Chalem, in his debut novella, looks at the role and limitations of art.
Elie Melach is a well-known, Egyptian-born Parisian artist who’s drifting quickly toward old age. He’s most famous for his black-and-purple painting The Children of Rwanda. The work was well-reviewed and sold for a healthy sum, but Melach feels somehow disgusted with his celebrated masterpiece. He now finds it difficult to produce anything, and he sets aside his canvases, still blank, thinking that they can’t be improved by his brush strokes. One day, he goes early to lunch and uncharacteristically orders a whiskey. Perhaps he’s just in a bad mood, but a creeping doubt settles over his mind, blocking out the myriad colors that make up his painter’s alphabet, and causing him to imagine only black. The conflicts of the world weigh heavily on him: Does any of his work matter, as he wallows in cafes while innocents die in a dozen wars around the globe? The newest turmoil is in Lebanon, where his fellow Jews are abetting massacres in Sabra and Shatila; he wonders: What is his part in that, his proper response? Must every artist chose between significance and happiness, or is the very notion of a choice the delusion of the creative mind? He tries to decide whether he is highly moral, tragically empathetic or just depressed. Family members, friends, employees and strangers wander in and out of Melach’s day, informing and reorienting his positions as either a witness or an active participant in life. Throughout the novel, the main character drifts about in a fine existential crisis, but it’s one that’s never boring. Chalem handles Melach with humor, compassion and openness that evokes the work of such authors as John Banville, Percival Everett and the late Alberto Moravia. His prose is a perfect mirror of his protagonist: unrushed, observant, musing, and belonging to a slightly earlier time. It pulls readers through its pages like a balloon on a string, leaving them buoyantly unaware of whatever inevitability awaits. This is a short book, but one that achieves grandeur through its smallness: The novella is the perfect medium for the story, and it makes a fine addition to the current renaissance of the format. Although this is Chalem’s debut publication, he’s a mature talent, and readers should take notice.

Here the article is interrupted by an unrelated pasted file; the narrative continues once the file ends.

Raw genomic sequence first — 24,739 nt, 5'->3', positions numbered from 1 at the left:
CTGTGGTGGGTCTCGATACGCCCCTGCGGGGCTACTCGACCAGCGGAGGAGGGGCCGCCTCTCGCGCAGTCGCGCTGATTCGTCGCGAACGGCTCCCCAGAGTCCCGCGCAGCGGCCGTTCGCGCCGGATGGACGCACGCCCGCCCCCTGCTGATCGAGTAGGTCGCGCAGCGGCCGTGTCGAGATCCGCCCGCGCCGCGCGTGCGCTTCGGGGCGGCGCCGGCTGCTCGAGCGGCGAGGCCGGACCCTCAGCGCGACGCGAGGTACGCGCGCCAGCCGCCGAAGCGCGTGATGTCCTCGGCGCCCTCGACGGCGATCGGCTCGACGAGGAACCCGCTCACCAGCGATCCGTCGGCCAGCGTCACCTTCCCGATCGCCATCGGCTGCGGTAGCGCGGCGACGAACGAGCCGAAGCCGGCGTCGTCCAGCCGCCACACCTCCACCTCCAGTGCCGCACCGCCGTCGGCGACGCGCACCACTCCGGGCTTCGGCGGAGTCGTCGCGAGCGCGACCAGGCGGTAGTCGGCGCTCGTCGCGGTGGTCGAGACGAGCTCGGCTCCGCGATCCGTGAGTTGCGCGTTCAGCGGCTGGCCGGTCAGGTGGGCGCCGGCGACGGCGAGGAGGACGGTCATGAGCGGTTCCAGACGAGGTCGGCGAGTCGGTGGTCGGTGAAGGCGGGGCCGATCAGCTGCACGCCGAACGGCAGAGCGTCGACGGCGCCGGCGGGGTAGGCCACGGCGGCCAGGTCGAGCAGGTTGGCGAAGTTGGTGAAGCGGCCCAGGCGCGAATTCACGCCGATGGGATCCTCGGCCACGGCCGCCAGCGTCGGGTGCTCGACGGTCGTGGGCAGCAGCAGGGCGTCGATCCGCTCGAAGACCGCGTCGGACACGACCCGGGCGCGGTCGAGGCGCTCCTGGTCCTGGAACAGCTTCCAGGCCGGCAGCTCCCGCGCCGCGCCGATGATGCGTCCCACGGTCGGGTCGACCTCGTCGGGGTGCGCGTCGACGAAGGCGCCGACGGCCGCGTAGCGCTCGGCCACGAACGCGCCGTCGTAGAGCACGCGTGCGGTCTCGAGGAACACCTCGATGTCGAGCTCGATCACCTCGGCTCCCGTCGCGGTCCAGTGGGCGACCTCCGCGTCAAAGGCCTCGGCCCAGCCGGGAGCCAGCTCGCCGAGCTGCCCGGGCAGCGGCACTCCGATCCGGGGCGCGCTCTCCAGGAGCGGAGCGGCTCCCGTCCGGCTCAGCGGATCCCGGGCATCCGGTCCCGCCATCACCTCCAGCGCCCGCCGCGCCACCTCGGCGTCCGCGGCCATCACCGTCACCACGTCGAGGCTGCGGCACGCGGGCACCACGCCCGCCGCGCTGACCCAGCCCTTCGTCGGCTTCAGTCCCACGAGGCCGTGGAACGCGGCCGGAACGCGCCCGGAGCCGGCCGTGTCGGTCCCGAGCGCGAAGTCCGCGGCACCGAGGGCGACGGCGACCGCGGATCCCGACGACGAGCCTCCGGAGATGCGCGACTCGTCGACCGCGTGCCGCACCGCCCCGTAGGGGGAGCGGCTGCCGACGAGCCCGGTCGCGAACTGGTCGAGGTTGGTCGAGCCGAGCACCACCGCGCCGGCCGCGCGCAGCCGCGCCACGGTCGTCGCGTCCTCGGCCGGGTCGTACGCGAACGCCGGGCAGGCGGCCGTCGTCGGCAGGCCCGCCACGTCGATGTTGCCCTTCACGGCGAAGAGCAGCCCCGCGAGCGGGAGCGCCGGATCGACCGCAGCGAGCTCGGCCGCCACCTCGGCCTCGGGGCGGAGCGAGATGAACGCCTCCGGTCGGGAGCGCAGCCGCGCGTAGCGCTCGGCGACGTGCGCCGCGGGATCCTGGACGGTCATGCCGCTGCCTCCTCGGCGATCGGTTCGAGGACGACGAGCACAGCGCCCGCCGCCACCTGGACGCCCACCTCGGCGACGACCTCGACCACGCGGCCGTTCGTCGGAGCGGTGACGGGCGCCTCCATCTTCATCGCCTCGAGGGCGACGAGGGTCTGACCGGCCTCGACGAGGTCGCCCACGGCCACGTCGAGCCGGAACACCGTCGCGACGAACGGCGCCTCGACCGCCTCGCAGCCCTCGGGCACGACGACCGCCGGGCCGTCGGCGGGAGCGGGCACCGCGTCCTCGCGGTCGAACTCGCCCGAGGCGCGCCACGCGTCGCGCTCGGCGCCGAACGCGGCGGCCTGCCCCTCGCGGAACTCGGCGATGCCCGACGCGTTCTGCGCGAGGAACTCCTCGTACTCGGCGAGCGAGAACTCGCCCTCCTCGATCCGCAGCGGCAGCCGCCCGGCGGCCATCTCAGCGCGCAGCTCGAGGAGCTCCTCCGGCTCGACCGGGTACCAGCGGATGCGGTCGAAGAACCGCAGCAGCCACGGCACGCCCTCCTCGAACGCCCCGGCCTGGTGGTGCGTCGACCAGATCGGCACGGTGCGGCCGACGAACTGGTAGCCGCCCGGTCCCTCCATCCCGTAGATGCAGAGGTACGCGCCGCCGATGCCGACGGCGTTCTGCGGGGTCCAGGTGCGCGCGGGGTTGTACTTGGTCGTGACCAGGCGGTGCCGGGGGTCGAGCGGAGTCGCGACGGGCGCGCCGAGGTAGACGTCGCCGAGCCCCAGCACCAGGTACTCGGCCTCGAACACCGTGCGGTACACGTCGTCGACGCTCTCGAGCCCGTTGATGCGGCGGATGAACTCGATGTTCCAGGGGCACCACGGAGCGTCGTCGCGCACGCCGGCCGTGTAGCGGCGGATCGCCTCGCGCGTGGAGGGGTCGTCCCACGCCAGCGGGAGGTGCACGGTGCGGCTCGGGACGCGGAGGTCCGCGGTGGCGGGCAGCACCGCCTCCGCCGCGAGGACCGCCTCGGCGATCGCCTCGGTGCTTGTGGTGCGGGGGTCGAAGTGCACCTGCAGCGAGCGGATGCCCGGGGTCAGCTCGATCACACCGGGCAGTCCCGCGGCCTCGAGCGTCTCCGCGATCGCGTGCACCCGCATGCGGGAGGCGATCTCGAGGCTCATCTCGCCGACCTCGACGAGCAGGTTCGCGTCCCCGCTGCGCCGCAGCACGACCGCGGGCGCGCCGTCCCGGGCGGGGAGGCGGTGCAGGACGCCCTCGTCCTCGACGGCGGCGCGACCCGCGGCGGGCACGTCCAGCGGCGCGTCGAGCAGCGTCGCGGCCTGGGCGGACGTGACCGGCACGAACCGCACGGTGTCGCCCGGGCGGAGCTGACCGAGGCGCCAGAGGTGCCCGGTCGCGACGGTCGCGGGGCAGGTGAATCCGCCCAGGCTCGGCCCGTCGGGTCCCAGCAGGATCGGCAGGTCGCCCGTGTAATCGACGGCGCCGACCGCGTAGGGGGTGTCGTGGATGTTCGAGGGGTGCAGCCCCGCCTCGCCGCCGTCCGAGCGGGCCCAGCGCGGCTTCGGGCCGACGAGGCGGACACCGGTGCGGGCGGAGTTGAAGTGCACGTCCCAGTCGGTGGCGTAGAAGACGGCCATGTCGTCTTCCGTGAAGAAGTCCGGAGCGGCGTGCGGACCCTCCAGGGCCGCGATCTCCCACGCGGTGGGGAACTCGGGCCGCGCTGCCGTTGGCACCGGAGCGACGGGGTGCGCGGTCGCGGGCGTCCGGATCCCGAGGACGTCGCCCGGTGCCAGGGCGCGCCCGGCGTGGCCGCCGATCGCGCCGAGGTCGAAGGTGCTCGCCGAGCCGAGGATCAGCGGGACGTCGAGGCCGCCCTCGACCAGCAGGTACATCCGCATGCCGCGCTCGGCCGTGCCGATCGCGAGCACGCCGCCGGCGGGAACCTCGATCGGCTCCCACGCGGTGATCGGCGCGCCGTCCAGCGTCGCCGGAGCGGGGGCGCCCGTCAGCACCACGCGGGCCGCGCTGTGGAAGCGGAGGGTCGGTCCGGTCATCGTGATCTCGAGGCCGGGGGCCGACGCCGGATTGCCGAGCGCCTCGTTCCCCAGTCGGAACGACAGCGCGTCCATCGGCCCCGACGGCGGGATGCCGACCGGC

A fine first novel from a writer with affecting wisdom.